While the wrong diet can add inches to a child’s waistline, the right diet can add inches to his height. “As I tell my patients and their parents, think of calories like gas,” says human growth expert Dr. Richard Noto, a pediatric endocrinologist who heads the Diabetes and Endocrine Center for Children and Young Adults at Phelps Hospital. “If you don’t get enough gas in the car, you don’t go—or grow well.”
Up to a point. Children who eat too much may not reach their full height potential. The reason? Obese children tend to have an early onset of puberty—and therefore stop growing at an earlier age, as well.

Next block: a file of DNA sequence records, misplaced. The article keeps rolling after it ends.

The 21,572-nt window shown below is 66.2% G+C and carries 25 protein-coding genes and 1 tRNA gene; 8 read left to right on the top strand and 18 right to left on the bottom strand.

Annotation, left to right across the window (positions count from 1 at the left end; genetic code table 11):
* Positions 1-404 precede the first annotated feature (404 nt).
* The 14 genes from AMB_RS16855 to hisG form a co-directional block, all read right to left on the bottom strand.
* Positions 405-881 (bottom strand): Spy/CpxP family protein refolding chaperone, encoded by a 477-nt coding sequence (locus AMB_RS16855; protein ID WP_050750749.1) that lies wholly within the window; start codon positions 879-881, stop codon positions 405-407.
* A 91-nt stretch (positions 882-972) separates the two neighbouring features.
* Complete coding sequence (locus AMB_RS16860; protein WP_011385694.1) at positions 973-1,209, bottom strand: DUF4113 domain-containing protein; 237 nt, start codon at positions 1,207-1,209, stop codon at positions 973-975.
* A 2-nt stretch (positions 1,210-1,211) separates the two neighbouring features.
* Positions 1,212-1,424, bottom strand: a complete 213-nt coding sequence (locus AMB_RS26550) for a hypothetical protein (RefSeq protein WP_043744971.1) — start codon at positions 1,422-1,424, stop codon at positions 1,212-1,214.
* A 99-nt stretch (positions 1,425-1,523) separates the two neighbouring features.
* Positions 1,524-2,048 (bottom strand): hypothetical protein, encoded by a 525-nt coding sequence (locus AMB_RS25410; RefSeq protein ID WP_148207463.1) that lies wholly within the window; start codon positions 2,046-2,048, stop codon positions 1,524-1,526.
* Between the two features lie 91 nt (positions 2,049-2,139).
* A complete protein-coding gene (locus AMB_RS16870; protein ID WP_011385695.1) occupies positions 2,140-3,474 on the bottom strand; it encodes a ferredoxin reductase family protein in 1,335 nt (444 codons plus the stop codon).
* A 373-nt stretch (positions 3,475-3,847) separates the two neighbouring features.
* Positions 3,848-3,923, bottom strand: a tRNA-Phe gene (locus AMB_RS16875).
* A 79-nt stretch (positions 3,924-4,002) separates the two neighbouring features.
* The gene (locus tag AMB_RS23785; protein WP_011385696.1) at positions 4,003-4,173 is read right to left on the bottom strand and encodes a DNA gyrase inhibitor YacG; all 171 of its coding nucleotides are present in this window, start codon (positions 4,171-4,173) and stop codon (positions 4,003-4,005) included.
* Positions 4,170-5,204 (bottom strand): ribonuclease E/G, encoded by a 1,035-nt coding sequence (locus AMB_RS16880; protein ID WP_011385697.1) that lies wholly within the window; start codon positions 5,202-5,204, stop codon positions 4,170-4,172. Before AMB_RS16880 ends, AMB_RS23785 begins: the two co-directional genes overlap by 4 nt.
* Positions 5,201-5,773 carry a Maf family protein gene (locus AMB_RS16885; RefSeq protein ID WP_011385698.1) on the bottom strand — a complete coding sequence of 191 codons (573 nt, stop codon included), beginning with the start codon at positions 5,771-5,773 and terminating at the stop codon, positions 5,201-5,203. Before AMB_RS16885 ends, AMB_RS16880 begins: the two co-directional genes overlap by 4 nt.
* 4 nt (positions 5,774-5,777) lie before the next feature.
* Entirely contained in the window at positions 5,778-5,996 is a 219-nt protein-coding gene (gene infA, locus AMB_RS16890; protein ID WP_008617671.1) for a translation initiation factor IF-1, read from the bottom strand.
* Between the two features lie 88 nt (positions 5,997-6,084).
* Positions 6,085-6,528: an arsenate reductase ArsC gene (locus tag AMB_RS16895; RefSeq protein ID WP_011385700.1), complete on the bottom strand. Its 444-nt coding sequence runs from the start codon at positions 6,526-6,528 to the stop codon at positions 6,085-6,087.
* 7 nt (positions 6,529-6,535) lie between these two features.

While your genes predetermine a possible range of growth, your childhood diet establishes just how far along that range you ultimately reach come adulthood. “One of the best examples of how nutrition affects children are the second-generation Asian children who were born in the United States,” Dr. Noto notes. “Many of their parents are very short compared to other kids’ parents who were born here. And they grow up to become much taller than their parents. Clearly their genes haven’t changed, but their diet has.”
One diet that is especially bad for height? A low-carb diet. “We’ve seen some children who were on the Atkins diet who have lost weight, but they’ve also stopped growing,” Dr. Noto says. “Once we reintroduced carbs to their diet, their growth rate kicked back up again.”